Note: Major spoilers ahead!
I did not realize the entire movie was going to be in a sepia filter.
The sickly yellow hue of everything throughout the movie was a little disconcerting at first, but I can’t deny that it certainly added a unique feel to it. It felt…muffled. Like everything was distant, but suffocating.
Jake Gyllenhaal portrays Adam Bell, a seemingly boring history professor who finds his doppelganger in a small role in a movie recommended to him by his colleague.
So Adam decides it was a good idea to try to find and contact his look-alike. Using the internet, he finds out that this Anthony Claire only has three movies, all with very small roles.
Now, the rest of this post is going to be written assuming you, the reader, have seen the movie. If you, the reader, have not and had decided to continue reading even though there was a note warning you of spoilers, you may want to watch the movie first. Or you can just continue and be confused.
With that out of the way, let’s jump to the very end. Anthony and Mary have just gotten into that assumably fatal car crash and Adam is still under the “pretense” of being Anthony. He goes to see if Helen needs any help, and instead of seeing his pregnant “wife,” he sees a giant spider on the wall.
I’m not gonna lie. I have no idea what that means. It didn’t answer any of my questions.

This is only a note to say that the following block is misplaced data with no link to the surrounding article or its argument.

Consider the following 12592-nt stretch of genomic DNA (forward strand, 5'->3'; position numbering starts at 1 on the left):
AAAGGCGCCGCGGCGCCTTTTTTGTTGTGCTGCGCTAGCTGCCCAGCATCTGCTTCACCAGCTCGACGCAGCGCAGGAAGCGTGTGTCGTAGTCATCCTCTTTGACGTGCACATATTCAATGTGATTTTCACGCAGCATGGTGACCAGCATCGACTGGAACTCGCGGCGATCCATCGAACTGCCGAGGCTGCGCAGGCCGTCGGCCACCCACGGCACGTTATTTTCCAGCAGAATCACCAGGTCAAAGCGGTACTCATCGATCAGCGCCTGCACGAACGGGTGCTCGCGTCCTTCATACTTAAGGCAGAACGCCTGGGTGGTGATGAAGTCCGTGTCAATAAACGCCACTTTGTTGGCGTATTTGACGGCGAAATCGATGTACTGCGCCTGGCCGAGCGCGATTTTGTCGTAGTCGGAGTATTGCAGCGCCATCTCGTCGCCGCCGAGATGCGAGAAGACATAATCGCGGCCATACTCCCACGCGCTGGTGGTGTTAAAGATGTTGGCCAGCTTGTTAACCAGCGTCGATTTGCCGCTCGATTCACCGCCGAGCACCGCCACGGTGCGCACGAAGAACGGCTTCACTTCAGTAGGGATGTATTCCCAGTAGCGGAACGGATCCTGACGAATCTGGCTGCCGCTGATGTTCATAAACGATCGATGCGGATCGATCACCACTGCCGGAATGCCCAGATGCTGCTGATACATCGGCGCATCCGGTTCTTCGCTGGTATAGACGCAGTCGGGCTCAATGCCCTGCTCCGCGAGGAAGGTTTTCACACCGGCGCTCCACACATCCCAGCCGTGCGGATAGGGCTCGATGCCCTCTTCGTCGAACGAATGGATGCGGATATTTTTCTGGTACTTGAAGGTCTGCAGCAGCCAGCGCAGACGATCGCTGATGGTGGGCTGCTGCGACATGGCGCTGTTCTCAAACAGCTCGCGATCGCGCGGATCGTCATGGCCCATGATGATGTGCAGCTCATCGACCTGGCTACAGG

My first thought was that it meant Helen never existed. She wasn’t real.
But then I have no other evidence to convince myself of that. Because if she wasn’t real, then what was the meaning of her meeting with Adam by the university? What is the significance of her pregnancy? I have no clue.
Second thought: okay, then, giant spider, so there has to be some metaphorical meaning behind it. Adam and Anthony are the same person. Different facets of personalities, but the same person. This explains the identical appearances of them, including a scar on their stomach. Adam’s meeting with his mother also shows that point. She tells Adam to stop dreaming of “becoming a third-rate actor” or something like that.
My theory is that Adam is tired of being the history professor with only a classroom half full of bored students. He’s tired of talking about ancient Rome and the totalitarian government that tried to distract its citizens with “bread and circuses.”
And, thus, Anthony, the cooler guy who rides a motorcycle and wears leather jackets and is in acting, is born. He seems more confident, his relationship with his wife seems more fulfilling than Adam’s practically silent relationship with Mary, and he goes to this really dark, weird sex club where naked women step on spiders.
The spider at the ending is showing how Adam is preparing step completely into Anthony’s life after he got rid of Mary, who presumably did not survive the car crash. The spider is a metaphor for Anthony, or Anthony’s life, or the facet of Adam’s personality that is Anthony.
There are a lot of holes in this theory of mine and it may not even be remotely correct, but those are my ideas for Enemy, who, by the way, is probably Anthony or even Adam himself. Or both, if you want to go with my “theory.”
Conclusion: Enemy manages to captivate the audience in an intriguing and mysterious plot as Jake Gyllenhaal excellently portrays two identical yet completely different people. The ambiguous ending serves to show the artistry and purpose of the director (Denis Villeneuve), but only manages to provide the audience with no answers and a head full of confused thoughts. Bonus points for the director because I see that the spider is on purpose and holds some meaning, but I just don’t get it. 6/10.